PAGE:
The following posting is from Bird Studies Canada’s newsletter “Latest News” and relates to the Lewis’s Woodpecker which has been seen in New Denver.

3 May 2010 – The Committee on the Status of Endangered Wildlife in Canada (COSEWIC) has recommended that Bobolink be added to Canada’s list of species at risk. Last assessed by COSEWIC 10 years ago, it was also recommended that the status of Lewis’s Woodpecker be upgraded from Special Concern to Threatened, owing to population declines stemming from ongoing loss and degradation of its forest habitat. Two species (Whooping Crane and Acadian Flycatcher) were reconfirmed as Endangered, while Sprague’s Pipit was reconfirmed as Threatened, and Flammulated Owl was reconfirmed as Special Concern.

   Over 25% of the Bobolink’s breeding range is in Canada. It met COSEWIC’s criteria for Threatened status owing to significant population declines (88% since 1968) that are due to habitat loss and degradation, high levels of nest failure resulting from increasingly intensive agricultural operations, and threats faced on its wintering grounds in South America. A familiar species across eastern North America, the Bobolink joins a lengthy and growing list of other birds, plants, insects, and other wildlife that are designated as at risk and that depend on grassland habitats.

   Jon McCracken, BSC’s Director of National Programs, co-chairs COSEWIC’s Birds Specialist Subcommittee. “The addition of a hitherto common species like the Bobolink is particularly worrisome, but perhaps should come as no great surprise. As with nearly every other grassland species in North America, the declines are widespread and severe.”

   Select this link to read COSEWIC’s press release. More detailed information about all the species assessed at the COSEWIC meeting, including plants, insects, mollusks, amphibians, fishes, birds, and mammals, can be found on the COSEWIC website.

To subsctibe to Bird Studies Canada newsletter follow this link:


Vaux’s Swift WatchFish and Wildlife Compensation Program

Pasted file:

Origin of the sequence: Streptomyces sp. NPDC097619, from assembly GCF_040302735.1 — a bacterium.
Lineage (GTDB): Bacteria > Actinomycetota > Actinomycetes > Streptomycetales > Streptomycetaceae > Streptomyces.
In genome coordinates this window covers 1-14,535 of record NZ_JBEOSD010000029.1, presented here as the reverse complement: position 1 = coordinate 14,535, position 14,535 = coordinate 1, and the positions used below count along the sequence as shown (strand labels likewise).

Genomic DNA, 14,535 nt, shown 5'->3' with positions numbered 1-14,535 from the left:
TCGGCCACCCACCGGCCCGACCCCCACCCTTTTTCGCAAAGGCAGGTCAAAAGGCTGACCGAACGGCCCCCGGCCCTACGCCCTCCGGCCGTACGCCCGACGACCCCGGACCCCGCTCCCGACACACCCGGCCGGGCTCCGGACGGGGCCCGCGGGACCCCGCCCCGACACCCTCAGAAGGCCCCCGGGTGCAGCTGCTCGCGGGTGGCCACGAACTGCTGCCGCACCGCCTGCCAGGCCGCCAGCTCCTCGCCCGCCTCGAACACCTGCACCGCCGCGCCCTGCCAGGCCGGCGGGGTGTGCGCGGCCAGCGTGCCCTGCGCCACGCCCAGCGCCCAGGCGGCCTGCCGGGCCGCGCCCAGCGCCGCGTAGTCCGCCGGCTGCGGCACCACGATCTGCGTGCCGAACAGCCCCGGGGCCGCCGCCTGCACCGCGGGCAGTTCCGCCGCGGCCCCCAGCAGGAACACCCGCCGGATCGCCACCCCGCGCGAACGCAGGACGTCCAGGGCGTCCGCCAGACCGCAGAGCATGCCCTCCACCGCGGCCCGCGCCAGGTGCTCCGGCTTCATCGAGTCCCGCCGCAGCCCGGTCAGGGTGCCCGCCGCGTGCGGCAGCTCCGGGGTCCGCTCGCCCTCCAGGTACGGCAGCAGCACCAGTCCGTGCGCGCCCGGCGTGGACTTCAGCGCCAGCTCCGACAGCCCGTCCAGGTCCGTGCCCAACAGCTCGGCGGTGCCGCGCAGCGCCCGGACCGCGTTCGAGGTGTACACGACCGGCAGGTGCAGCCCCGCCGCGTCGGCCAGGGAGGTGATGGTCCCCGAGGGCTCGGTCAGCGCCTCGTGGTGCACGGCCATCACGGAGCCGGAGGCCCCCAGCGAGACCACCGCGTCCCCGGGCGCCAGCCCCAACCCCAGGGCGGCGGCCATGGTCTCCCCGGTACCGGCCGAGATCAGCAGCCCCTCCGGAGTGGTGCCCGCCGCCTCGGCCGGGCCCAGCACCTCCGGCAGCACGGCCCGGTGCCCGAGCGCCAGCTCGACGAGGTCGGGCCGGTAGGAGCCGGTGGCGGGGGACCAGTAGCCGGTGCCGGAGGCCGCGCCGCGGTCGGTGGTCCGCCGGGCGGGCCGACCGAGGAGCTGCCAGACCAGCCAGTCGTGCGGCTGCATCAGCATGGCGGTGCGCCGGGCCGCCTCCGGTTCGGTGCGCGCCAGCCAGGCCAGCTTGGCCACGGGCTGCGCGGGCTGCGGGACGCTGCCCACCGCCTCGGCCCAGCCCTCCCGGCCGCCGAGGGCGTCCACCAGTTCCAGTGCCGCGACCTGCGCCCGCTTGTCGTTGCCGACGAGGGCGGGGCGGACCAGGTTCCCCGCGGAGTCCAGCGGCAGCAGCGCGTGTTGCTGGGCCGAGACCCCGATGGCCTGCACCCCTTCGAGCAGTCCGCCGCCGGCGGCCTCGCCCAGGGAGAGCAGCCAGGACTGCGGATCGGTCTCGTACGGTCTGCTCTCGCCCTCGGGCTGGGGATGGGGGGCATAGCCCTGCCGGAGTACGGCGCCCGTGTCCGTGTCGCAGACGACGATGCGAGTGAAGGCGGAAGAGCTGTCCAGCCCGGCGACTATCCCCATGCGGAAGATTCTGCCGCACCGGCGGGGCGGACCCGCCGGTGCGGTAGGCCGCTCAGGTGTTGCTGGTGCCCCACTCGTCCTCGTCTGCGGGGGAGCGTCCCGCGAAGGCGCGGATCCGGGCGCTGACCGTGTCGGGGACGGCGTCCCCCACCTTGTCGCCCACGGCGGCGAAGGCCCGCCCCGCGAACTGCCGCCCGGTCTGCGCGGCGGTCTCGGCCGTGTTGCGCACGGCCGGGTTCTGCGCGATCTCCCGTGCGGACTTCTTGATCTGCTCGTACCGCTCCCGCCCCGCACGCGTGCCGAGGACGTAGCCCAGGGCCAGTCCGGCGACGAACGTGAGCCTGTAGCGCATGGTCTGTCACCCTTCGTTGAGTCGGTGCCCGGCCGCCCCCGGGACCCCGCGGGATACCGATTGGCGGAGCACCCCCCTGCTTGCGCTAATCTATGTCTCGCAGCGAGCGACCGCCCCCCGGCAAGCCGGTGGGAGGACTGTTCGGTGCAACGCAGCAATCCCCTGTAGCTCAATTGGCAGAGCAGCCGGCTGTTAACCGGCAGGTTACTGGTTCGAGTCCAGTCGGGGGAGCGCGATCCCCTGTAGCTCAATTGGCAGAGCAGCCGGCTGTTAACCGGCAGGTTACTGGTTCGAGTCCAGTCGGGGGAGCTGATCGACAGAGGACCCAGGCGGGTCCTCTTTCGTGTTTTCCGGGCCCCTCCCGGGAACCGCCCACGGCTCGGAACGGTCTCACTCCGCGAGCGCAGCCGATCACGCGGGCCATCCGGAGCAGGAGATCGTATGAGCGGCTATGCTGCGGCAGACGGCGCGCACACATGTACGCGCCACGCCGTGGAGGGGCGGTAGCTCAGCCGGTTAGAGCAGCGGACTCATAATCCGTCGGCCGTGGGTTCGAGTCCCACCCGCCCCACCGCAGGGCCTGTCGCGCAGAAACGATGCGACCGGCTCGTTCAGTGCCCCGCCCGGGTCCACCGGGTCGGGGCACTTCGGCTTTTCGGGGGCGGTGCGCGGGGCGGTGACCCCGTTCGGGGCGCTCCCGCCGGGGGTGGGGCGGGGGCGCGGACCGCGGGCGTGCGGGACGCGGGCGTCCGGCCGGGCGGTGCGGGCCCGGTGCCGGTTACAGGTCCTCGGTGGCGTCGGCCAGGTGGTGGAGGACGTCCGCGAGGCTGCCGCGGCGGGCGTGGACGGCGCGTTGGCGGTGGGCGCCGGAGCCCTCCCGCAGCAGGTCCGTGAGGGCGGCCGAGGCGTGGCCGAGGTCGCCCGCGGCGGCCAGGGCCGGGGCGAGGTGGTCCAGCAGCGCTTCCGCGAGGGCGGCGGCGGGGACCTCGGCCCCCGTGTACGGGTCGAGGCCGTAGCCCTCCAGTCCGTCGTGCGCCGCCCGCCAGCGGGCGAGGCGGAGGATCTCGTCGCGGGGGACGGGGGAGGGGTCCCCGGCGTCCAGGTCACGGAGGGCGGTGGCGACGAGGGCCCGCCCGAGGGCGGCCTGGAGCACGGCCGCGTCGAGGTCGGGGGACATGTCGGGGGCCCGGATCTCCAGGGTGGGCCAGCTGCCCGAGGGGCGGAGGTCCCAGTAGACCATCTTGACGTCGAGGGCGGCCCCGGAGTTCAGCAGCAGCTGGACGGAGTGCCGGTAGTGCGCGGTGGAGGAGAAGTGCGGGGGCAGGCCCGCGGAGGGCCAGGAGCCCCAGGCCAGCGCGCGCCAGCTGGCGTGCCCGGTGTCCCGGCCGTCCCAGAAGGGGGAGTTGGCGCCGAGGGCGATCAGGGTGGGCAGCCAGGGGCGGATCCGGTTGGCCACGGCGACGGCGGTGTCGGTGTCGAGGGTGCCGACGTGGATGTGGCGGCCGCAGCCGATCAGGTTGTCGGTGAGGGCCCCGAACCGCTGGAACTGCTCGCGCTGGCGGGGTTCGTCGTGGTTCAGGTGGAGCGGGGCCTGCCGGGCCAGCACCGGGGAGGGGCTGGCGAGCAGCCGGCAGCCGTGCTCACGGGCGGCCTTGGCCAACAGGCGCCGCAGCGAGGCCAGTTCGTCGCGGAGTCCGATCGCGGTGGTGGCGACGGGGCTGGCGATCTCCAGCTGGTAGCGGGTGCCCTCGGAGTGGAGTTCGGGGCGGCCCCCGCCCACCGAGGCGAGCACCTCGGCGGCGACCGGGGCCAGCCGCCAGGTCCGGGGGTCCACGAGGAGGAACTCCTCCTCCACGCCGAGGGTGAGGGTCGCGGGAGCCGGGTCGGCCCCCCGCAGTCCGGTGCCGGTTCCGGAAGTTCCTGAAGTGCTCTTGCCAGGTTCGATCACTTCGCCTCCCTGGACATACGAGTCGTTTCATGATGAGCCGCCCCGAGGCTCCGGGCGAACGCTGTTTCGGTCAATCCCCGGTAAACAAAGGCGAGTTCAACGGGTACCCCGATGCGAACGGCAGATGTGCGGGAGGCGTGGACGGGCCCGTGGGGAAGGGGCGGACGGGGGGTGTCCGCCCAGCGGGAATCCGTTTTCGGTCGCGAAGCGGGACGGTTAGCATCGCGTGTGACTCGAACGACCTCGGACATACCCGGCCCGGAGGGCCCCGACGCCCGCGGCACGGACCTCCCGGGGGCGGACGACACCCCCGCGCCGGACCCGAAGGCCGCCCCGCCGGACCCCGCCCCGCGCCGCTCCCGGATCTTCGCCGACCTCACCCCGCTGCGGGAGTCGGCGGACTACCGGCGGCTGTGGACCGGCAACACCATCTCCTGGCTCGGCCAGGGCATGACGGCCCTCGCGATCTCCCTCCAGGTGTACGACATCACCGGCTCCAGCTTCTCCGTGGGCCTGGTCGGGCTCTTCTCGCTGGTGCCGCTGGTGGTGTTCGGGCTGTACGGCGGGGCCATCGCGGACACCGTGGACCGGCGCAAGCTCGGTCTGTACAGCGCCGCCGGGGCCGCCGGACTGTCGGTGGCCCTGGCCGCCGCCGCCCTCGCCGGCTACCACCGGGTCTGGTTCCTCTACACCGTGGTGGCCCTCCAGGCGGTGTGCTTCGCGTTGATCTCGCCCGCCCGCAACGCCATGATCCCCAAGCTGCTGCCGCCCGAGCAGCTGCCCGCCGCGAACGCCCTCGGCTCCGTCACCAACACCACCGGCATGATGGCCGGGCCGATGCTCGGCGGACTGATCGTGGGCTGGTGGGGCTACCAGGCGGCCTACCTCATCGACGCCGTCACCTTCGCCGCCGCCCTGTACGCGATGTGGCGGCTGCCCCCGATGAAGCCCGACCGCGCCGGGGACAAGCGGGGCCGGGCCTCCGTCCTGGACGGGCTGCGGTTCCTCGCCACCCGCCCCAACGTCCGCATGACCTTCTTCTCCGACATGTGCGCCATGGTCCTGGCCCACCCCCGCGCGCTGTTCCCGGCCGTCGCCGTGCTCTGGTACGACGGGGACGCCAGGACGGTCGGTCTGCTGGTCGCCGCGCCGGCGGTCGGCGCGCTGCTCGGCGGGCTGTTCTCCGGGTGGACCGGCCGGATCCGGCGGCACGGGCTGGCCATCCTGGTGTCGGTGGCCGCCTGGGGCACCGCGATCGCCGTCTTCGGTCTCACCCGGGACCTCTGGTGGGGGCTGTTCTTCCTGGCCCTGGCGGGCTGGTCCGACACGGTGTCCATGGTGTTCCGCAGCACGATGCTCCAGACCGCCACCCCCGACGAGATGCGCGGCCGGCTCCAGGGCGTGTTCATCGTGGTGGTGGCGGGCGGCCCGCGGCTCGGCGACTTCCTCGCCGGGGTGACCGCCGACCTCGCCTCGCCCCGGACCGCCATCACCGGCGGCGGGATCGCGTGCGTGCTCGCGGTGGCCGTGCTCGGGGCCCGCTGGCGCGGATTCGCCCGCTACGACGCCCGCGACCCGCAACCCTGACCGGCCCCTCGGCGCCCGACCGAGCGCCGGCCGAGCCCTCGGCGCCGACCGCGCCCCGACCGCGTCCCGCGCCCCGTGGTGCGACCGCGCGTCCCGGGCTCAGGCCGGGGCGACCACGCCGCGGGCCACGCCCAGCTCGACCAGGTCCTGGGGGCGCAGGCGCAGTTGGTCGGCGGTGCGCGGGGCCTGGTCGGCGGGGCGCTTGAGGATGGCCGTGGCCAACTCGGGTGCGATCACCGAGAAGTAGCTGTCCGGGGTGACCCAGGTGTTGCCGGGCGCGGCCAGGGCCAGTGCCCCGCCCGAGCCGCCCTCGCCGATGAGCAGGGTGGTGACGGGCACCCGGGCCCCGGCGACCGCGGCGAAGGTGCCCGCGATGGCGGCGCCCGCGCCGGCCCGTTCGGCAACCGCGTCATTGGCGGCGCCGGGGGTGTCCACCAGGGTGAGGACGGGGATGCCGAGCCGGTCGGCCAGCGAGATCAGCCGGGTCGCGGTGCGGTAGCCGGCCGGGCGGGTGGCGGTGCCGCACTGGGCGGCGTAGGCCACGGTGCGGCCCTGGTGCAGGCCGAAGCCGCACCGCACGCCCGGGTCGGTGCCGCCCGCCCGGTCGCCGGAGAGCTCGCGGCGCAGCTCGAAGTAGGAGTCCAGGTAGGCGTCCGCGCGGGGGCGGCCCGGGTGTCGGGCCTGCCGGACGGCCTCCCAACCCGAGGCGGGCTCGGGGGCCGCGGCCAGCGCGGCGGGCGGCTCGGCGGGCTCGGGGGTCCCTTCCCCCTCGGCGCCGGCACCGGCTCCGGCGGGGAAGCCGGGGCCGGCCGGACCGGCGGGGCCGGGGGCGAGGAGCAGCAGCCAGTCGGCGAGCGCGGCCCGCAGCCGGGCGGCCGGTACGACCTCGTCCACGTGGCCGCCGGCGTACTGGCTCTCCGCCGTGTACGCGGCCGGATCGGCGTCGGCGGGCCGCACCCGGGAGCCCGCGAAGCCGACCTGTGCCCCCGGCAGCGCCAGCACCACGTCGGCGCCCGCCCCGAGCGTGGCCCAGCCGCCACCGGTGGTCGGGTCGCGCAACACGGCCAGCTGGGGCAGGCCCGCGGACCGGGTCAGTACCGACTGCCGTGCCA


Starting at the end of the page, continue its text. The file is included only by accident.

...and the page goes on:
Spring is the prime season for migratory birds and just before nightfall small acrobatic birds may be plummeting into a brick chimney near you. If you witness such a sight the Fish & Wildlife Compensation Program (FWCP) wants to hear about it. FWCP’s Vaux’s (pronounced “voxes”) watch program is gearing up for the arrival of swifts in May.

 In spring the Vaux’s swift makes its northward migration using communal roosting sites en route. However biologists have little knowledge of these sites and without that knowledge there is little chance to protect critical habitat. What is known is that brick chimneys – residential and commercial – are favoured resting stops as the swifts refuel and head from the southern United States and Mexico.

 “We have very few reports of chimneys being used by Vaux’s swifts in the Basin even though swifts are seen in this region,” says FWCP senior wildlife biologist John Krebs. “In fact we are aware of only two active roosting sites; at St Eugene Mission near Cranbrook, and at Nelson’s Evangelical Covenant Church. There must be other locations out there and it is really important that we find them.”

 The Vaux’s swift is North America’s smallest swift and is relatively easy to identify. At dusk they gather in the darkening skies, wheeling around for 20 or 30 minutes before swooping dramatically into a brick chimney or hollow tree trunk.

 “They are quite a sight because communal roosting sites can accommodate from several tens of birds, to many thousands,” says FWCP public representative Gerry Thompson. In 2008 Thompson made nearly 30 massive Vaux’s swift nest boxes that have been distributed in various parts of the Basin. 

Vaux's Swiftphoto by Dusty Veideman

The southern portion of the Columbia Basin provides important habitat for Vaux’s swifts as many breed in the forests of the Interior Cedar Hemlock zone. More than half of their global breeding sites occur in B.C. In addition to roosting in larger chimneys, Vaux’s swifts also nest in smaller chimneys from June to August.  Very few nest sites have been documented for this species but they are likely to occur in brick chimneys. Towns with older houses and historic buildings are most likely to support nesting birds.